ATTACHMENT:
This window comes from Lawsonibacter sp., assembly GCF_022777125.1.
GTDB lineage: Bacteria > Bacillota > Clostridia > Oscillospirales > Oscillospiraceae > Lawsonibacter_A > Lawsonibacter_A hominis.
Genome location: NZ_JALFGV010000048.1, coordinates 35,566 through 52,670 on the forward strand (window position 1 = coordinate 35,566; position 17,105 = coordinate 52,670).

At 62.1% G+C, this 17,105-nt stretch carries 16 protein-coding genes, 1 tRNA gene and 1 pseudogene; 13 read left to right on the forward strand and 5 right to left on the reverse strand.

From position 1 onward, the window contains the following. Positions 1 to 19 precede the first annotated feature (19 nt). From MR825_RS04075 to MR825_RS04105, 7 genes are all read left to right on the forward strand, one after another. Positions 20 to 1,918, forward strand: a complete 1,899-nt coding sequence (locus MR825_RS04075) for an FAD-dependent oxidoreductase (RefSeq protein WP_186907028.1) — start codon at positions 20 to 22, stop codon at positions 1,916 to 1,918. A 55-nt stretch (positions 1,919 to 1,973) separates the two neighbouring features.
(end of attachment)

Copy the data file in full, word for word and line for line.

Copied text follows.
This window comes from Lawsonibacter sp., assembly GCF_022777125.1.
GTDB lineage: Bacteria > Bacillota > Clostridia > Oscillospirales > Oscillospiraceae > Lawsonibacter_A > Lawsonibacter_A hominis.
Genome location: NZ_JALFGV010000048.1, coordinates 35,566 through 52,670 on the forward strand (window position 1 = coordinate 35,566; position 17,105 = coordinate 52,670).

At 62.1% G+C, this 17,105-nt stretch carries 16 protein-coding genes, 1 tRNA gene and 1 pseudogene; 13 read left to right on the forward strand and 5 right to left on the reverse strand.

From position 1 onward, the window contains the following. Positions 1 to 19 precede the first annotated feature (19 nt). From MR825_RS04075 to MR825_RS04105, 7 genes are all read left to right on the forward strand, one after another. Positions 20 to 1,918, forward strand: a complete 1,899-nt coding sequence (locus MR825_RS04075) for an FAD-dependent oxidoreductase (RefSeq protein WP_186907028.1) — start codon at positions 20 to 22, stop codon at positions 1,916 to 1,918. A 55-nt stretch (positions 1,919 to 1,973) separates the two neighbouring features.